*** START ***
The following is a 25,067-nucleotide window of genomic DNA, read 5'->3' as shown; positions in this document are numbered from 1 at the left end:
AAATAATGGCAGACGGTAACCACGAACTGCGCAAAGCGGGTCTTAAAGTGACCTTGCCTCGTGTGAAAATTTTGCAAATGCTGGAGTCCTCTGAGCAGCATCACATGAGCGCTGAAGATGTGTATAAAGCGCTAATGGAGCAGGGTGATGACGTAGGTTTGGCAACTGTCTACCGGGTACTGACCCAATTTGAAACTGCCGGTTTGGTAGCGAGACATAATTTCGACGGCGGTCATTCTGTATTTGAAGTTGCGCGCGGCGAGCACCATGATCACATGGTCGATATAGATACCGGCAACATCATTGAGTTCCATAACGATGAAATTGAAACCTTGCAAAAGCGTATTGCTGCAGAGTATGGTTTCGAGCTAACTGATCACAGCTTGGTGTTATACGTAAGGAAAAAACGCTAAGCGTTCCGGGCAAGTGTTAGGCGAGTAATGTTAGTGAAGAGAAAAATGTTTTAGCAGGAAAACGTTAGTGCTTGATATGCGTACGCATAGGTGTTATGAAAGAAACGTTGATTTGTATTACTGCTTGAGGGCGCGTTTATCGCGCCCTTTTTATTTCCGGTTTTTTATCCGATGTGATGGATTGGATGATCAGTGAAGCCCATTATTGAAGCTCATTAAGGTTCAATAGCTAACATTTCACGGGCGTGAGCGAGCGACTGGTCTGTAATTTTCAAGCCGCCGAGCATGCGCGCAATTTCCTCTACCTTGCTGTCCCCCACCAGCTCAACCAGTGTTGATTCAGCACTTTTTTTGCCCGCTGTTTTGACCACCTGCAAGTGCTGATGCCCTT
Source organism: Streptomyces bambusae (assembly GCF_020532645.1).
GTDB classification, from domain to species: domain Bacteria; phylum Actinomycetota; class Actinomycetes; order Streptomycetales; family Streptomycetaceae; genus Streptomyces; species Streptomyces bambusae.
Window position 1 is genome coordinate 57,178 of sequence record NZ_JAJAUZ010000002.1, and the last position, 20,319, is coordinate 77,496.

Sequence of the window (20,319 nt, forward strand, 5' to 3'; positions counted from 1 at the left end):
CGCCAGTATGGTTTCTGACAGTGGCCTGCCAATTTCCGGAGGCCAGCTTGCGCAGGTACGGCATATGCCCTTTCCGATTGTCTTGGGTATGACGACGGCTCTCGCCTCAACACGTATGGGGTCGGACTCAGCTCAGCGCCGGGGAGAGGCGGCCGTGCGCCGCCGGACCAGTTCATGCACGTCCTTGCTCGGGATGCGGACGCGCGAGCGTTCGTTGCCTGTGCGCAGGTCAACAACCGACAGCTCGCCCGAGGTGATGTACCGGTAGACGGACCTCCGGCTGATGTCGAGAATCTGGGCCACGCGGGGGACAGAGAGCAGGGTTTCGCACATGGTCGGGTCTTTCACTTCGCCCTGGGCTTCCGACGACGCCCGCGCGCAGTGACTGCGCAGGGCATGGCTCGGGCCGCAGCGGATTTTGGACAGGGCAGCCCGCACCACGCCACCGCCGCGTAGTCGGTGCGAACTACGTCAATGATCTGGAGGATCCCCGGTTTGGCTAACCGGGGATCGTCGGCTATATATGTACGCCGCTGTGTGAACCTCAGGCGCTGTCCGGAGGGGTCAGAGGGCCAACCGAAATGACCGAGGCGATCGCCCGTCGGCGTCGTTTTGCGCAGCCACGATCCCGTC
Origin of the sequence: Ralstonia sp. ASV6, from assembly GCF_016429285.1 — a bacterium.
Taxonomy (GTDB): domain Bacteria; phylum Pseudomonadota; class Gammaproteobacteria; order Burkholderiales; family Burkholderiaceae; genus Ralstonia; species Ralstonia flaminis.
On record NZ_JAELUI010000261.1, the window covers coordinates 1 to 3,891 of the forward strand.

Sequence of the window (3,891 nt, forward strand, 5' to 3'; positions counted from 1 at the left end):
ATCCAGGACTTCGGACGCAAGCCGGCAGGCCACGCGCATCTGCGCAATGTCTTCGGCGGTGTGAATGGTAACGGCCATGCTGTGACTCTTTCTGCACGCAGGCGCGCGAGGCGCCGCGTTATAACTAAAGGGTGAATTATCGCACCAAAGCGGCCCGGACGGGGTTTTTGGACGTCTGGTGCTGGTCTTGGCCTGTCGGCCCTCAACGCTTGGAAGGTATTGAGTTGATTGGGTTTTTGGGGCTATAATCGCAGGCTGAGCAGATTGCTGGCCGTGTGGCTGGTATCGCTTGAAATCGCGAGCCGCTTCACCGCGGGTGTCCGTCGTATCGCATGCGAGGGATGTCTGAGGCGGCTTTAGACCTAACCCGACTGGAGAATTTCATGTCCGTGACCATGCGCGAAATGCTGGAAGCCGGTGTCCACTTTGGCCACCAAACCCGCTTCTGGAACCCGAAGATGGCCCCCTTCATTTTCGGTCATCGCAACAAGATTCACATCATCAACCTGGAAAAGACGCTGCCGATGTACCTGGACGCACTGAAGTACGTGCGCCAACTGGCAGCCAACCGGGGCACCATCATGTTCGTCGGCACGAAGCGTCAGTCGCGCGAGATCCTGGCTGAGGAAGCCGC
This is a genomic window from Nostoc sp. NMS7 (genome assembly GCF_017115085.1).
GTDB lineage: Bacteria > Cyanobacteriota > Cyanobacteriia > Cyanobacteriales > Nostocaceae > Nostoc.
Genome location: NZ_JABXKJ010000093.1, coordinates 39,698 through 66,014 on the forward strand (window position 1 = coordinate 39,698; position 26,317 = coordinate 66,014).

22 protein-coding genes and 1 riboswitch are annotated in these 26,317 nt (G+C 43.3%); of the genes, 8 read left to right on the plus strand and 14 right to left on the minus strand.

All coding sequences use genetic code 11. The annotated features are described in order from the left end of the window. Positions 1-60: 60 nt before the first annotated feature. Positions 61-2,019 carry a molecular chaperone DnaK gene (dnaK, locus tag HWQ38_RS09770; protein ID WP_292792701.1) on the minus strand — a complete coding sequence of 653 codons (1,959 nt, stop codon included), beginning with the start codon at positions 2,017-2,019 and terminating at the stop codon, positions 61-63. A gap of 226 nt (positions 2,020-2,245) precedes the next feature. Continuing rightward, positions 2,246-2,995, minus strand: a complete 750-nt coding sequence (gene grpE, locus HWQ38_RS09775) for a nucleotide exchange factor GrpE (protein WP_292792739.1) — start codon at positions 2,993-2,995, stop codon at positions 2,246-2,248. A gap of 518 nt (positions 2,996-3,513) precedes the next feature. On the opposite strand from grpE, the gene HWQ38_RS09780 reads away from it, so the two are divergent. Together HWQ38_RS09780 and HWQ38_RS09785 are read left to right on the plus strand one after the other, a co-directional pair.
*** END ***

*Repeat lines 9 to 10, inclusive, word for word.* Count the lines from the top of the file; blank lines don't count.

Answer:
Taxonomy (GTDB): domain Bacteria; phylum Pseudomonadota; class Gammaproteobacteria; order Burkholderiales; family Burkholderiaceae; genus Ralstonia; species Ralstonia flaminis.
On record NZ_JAELUI010000261.1, the window covers coordinates 1 to 3,891 of the forward strand.